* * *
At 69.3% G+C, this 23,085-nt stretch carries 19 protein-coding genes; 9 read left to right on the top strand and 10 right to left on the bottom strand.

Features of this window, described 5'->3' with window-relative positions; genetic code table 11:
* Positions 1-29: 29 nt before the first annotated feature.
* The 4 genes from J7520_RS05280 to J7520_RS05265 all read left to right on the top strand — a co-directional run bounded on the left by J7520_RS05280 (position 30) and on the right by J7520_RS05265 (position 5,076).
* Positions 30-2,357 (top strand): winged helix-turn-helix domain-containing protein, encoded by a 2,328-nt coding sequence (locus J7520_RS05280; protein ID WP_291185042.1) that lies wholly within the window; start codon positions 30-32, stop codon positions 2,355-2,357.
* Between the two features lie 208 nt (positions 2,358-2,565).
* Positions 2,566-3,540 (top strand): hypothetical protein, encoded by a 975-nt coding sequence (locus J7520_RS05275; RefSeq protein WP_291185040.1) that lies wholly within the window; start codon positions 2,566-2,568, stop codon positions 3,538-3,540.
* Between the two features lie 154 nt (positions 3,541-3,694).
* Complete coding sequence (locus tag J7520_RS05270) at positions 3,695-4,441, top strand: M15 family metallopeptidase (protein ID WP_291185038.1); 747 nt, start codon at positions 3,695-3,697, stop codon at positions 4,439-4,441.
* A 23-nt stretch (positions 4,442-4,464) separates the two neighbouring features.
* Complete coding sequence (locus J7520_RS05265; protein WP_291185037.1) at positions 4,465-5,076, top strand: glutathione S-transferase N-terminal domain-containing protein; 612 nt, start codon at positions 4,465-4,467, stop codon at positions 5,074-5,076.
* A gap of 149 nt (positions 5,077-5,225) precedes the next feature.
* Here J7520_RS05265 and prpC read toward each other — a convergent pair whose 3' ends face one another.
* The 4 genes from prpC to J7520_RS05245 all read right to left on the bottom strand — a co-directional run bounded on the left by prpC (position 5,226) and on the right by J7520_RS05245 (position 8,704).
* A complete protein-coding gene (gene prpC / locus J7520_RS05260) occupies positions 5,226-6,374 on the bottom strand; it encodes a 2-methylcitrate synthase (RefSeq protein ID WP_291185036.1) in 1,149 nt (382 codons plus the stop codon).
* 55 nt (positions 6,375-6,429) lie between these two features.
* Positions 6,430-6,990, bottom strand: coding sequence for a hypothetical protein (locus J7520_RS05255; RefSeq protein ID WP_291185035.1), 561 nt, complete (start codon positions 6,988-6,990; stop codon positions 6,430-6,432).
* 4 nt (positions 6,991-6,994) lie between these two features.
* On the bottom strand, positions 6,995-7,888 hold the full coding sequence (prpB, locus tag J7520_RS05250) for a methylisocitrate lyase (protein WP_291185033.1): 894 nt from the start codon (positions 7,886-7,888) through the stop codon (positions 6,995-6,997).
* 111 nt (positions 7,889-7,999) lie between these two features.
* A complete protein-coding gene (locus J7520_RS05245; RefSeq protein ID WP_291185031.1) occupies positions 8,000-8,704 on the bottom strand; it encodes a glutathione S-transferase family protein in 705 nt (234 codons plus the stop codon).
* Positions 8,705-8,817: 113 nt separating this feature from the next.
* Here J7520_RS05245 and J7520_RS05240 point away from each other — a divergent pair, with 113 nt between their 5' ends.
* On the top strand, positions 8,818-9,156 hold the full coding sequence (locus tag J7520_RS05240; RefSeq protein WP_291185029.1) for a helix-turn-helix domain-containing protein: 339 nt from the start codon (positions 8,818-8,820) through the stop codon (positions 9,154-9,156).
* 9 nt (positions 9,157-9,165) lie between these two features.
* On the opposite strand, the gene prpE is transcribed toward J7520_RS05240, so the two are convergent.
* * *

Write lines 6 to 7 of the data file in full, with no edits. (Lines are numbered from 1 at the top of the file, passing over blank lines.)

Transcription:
* Between the two features lie 208 nt (positions 2,358-2,565).
* Positions 2,566-3,540 (top strand): hypothetical protein, encoded by a 975-nt coding sequence (locus J7520_RS05275; RefSeq protein WP_291185040.1) that lies wholly within the window; start codon positions 2,566-2,568, stop codon positions 3,538-3,540.